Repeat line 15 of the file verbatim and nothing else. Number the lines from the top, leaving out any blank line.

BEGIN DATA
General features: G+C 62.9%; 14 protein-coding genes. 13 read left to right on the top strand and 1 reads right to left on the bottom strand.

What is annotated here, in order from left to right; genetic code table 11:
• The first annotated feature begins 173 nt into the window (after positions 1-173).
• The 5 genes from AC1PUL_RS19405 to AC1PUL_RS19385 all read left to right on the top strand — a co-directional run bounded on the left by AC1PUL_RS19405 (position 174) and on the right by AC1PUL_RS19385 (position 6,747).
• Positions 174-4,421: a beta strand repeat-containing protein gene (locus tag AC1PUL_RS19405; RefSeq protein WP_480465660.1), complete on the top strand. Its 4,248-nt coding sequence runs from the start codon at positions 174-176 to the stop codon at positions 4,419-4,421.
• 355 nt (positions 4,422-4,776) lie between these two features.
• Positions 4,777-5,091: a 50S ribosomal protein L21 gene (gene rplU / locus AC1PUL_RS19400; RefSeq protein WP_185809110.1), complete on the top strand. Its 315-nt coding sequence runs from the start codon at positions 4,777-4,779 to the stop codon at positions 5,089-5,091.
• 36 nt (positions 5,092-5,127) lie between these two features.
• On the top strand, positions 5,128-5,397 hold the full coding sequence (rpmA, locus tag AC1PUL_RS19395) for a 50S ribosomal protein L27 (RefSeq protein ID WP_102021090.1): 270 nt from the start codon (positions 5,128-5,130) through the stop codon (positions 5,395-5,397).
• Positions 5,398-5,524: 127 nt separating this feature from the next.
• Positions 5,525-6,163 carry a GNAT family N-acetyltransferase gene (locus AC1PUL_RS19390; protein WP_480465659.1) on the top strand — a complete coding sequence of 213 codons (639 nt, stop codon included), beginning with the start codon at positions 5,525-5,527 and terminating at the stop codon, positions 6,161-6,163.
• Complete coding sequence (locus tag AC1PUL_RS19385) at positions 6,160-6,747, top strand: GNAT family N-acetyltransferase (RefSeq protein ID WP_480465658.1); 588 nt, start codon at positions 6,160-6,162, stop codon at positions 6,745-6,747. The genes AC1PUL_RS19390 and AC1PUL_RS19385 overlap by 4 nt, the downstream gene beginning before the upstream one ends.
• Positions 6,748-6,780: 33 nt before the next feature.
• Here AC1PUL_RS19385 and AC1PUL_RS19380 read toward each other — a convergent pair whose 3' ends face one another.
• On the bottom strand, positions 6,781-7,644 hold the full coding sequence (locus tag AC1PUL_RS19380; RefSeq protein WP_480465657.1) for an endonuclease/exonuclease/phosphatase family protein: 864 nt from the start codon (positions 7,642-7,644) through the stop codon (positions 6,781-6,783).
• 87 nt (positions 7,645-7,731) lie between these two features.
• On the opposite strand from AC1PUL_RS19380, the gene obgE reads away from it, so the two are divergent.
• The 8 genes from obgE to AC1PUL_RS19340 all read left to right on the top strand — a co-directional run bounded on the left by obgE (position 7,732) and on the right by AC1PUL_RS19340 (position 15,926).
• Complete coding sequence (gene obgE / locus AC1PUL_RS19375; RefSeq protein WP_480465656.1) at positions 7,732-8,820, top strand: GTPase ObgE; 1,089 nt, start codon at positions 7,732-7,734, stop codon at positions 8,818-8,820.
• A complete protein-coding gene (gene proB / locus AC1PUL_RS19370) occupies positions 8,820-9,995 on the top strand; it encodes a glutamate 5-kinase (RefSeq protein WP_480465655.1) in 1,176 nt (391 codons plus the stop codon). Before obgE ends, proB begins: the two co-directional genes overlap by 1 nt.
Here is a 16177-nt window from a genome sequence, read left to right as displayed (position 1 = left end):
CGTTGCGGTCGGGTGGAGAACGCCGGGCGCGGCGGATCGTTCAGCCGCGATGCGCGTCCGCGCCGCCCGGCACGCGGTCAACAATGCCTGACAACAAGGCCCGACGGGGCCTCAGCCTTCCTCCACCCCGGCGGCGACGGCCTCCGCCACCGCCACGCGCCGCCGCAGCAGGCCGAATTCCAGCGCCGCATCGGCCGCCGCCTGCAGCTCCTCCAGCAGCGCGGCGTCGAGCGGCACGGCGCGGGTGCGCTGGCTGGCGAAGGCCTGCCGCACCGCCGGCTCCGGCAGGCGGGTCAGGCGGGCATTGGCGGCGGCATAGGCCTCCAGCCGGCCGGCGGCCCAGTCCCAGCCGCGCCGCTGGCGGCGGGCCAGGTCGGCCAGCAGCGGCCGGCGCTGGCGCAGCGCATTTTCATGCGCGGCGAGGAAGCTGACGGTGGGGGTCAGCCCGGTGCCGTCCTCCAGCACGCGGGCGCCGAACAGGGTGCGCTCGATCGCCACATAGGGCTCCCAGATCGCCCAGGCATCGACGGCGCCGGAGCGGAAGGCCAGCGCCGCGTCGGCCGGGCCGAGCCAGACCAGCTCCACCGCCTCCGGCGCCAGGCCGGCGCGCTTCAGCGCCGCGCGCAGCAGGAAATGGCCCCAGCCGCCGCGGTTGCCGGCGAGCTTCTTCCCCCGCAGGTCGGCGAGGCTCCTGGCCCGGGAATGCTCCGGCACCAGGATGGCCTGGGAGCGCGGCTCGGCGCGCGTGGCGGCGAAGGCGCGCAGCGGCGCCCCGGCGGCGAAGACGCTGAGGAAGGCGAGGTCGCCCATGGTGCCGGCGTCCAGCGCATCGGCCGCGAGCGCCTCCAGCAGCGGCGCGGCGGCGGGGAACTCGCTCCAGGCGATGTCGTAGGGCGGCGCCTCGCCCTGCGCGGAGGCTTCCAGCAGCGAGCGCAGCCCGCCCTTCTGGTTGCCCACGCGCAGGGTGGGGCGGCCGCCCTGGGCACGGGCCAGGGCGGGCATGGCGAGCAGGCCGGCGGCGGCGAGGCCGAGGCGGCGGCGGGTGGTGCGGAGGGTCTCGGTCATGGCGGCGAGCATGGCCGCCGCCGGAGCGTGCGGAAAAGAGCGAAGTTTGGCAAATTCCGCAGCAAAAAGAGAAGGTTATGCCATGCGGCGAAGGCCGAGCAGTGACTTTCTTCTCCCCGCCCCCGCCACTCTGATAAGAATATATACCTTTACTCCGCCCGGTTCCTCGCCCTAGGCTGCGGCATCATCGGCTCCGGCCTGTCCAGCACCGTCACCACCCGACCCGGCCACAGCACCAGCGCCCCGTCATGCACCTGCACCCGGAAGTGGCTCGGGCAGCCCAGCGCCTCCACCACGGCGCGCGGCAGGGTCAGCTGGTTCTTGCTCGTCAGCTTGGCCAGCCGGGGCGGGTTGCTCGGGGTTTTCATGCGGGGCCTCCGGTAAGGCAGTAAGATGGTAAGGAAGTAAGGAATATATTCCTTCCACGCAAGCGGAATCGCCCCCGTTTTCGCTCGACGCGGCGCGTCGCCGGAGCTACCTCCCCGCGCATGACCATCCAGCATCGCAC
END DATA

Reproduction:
• On the bottom strand, positions 6,781-7,644 hold the full coding sequence (locus tag AC1PUL_RS19380; RefSeq protein WP_480465657.1) for an endonuclease/exonuclease/phosphatase family protein: 864 nt from the start codon (positions 7,642-7,644) through the stop codon (positions 6,781-6,783).